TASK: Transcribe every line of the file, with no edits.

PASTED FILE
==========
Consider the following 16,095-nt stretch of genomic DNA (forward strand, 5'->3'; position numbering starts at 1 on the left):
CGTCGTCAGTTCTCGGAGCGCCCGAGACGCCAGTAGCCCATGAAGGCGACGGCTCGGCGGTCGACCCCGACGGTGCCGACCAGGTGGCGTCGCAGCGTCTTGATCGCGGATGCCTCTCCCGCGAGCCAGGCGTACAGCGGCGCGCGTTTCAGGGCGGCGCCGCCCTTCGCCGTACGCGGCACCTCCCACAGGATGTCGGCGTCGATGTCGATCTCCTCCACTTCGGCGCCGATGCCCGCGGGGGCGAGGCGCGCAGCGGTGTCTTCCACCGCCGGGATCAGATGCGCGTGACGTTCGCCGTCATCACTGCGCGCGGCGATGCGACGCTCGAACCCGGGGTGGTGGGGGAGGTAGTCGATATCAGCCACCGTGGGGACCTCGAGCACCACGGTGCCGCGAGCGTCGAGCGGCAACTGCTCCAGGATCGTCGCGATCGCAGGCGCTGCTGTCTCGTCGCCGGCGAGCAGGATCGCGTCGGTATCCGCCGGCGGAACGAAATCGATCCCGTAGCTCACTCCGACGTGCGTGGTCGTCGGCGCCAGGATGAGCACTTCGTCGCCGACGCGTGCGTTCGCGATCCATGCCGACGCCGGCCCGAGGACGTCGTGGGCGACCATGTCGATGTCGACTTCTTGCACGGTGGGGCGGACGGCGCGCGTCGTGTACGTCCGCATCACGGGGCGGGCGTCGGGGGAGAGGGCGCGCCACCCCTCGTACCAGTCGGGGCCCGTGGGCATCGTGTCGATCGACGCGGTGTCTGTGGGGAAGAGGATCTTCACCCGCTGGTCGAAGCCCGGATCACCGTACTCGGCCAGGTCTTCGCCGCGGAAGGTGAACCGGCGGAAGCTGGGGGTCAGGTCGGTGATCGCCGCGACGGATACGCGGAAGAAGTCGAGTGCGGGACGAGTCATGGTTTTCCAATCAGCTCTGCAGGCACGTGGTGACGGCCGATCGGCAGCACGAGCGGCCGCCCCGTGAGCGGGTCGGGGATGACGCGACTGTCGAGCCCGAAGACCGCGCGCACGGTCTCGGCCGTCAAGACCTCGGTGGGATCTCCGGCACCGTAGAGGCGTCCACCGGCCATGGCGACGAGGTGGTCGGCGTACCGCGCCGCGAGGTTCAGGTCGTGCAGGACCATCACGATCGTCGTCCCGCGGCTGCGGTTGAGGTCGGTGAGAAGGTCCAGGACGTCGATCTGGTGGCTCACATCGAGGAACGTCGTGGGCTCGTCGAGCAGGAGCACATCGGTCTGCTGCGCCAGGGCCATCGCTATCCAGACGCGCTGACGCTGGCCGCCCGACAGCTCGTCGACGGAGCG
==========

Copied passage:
Consider the following 16,095-nt stretch of genomic DNA (forward strand, 5'->3'; position numbering starts at 1 on the left):
CGTCGTCAGTTCTCGGAGCGCCCGAGACGCCAGTAGCCCATGAAGGCGACGGCTCGGCGGTCGACCCCGACGGTGCCGACCAGGTGGCGTCGCAGCGTCTTGATCGCGGATGCCTCTCCCGCGAGCCAGGCGTACAGCGGCGCGCGTTTCAGGGCGGCGCCGCCCTTCGCCGTACGCGGCACCTCCCACAGGATGTCGGCGTCGATGTCGATCTCCTCCACTTCGGCGCCGATGCCCGCGGGGGCGAGGCGCGCAGCGGTGTCTTCCACCGCCGGGATCAGATGCGCGTGACGTTCGCCGTCATCACTGCGCGCGGCGATGCGACGCTCGAACCCGGGGTGGTGGGGGAGGTAGTCGATATCAGCCACCGTGGGGACCTCGAGCACCACGGTGCCGCGAGCGTCGAGCGGCAACTGCTCCAGGATCGTCGCGATCGCAGGCGCTGCTGTCTCGTCGCCGGCGAGCAGGATCGCGTCGGTATCCGCCGGCGGAACGAAATCGATCCCGTAGCTCACTCCGACGTGCGTGGTCGTCGGCGCCAGGATGAGCACTTCGTCGCCGACGCGTGCGTTCGCGATCCATGCCGACGCCGGCCCGAGGACGTCGTGGGCGACCATGTCGATGTCGACTTCTTGCACGGTGGGGCGGACGGCGCGCGTCGTGTACGTCCGCATCACGGGGCGGGCGTCGGGGGAGAGGGCGCGCCACCCCTCGTACCAGTCGGGGCCCGTGGGCATCGTGTCGATCGACGCGGTGTCTGTGGGGAAGAGGATCTTCACCCGCTGGTCGAAGCCCGGATCACCGTACTCGGCCAGGTCTTCGCCGCGGAAGGTGAACCGGCGGAAGCTGGGGGTCAGGTCGGTGATCGCCGCGACGGATACGCGGAAGAAGTCGAGTGCGGGACGAGTCATGGTTTTCCAATCAGCTCTGCAGGCACGTGGTGACGGCCGATCGGCAGCACGAGCGGCCGCCCCGTGAGCGGGTCGGGGATGACGCGACTGTCGAGCCCGAAGACCGCGCGCACGGTCTCGGCCGTCAAGACCTCGGTGGGATCTCCGGCACCGTAGAGGCGTCCACCGGCCATGGCGACGAGGTGGTCGGCGTACCGCGCCGCGAGGTTCAGGTCGTGCAGGACCATCACGATCGTCGTCCCGCGGCTGCGGTTGAGGTCGGTGAGAAGGTCCAGGACGTCGATCTGGTGGCTCACATCGAGGAACGTCGTGGGCTCGTCGAGCAGGAGCACATCGGTCTGCTGCGCCAGGGCCATCGCTATCCAGACGCGCTGACGCTGGCCGCCCGACAGCTCGTCGACGGAGCG